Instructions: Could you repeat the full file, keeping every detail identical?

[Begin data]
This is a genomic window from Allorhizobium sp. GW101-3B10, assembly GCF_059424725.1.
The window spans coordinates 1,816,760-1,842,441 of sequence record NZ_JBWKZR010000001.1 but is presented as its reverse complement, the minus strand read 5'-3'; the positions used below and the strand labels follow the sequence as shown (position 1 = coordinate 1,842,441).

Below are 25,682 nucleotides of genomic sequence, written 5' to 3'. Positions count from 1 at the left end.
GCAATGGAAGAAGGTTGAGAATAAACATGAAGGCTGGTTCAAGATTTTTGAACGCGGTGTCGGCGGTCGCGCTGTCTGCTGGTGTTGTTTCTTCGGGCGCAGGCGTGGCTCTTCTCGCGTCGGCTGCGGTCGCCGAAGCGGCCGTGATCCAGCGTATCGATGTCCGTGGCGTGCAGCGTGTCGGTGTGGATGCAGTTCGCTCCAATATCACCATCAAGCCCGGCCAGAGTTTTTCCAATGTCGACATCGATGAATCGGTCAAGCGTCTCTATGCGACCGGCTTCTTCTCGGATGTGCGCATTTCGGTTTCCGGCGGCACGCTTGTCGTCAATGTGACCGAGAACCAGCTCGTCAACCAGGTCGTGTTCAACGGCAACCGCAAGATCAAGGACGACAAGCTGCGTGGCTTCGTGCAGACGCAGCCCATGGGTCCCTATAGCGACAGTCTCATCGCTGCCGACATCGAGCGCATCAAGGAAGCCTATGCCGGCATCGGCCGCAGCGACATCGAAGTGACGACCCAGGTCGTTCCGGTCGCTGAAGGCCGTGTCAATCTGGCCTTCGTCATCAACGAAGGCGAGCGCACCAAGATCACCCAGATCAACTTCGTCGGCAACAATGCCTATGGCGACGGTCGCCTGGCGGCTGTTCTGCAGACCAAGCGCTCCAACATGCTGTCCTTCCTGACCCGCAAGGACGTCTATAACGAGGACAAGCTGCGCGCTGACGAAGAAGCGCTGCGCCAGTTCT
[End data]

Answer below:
This is a genomic window from Allorhizobium sp. GW101-3B10, assembly GCF_059424725.1.
The window spans coordinates 1,816,760-1,842,441 of sequence record NZ_JBWKZR010000001.1 but is presented as its reverse complement, the minus strand read 5'-3'; the positions used below and the strand labels follow the sequence as shown (position 1 = coordinate 1,842,441).

Below are 25,682 nucleotides of genomic sequence, written 5' to 3'. Positions count from 1 at the left end.
GCAATGGAAGAAGGTTGAGAATAAACATGAAGGCTGGTTCAAGATTTTTGAACGCGGTGTCGGCGGTCGCGCTGTCTGCTGGTGTTGTTTCTTCGGGCGCAGGCGTGGCTCTTCTCGCGTCGGCTGCGGTCGCCGAAGCGGCCGTGATCCAGCGTATCGATGTCCGTGGCGTGCAGCGTGTCGGTGTGGATGCAGTTCGCTCCAATATCACCATCAAGCCCGGCCAGAGTTTTTCCAATGTCGACATCGATGAATCGGTCAAGCGTCTCTATGCGACCGGCTTCTTCTCGGATGTGCGCATTTCGGTTTCCGGCGGCACGCTTGTCGTCAATGTGACCGAGAACCAGCTCGTCAACCAGGTCGTGTTCAACGGCAACCGCAAGATCAAGGACGACAAGCTGCGTGGCTTCGTGCAGACGCAGCCCATGGGTCCCTATAGCGACAGTCTCATCGCTGCCGACATCGAGCGCATCAAGGAAGCCTATGCCGGCATCGGCCGCAGCGACATCGAAGTGACGACCCAGGTCGTTCCGGTCGCTGAAGGCCGTGTCAATCTGGCCTTCGTCATCAACGAAGGCGAGCGCACCAAGATCACCCAGATCAACTTCGTCGGCAACAATGCCTATGGCGACGGTCGCCTGGCGGCTGTTCTGCAGACCAAGCGCTCCAACATGCTGTCCTTCCTGACCCGCAAGGACGTCTATAACGAGGACAAGCTGCGCGCTGACGAAGAAGCGCTGCGCCAGTTCT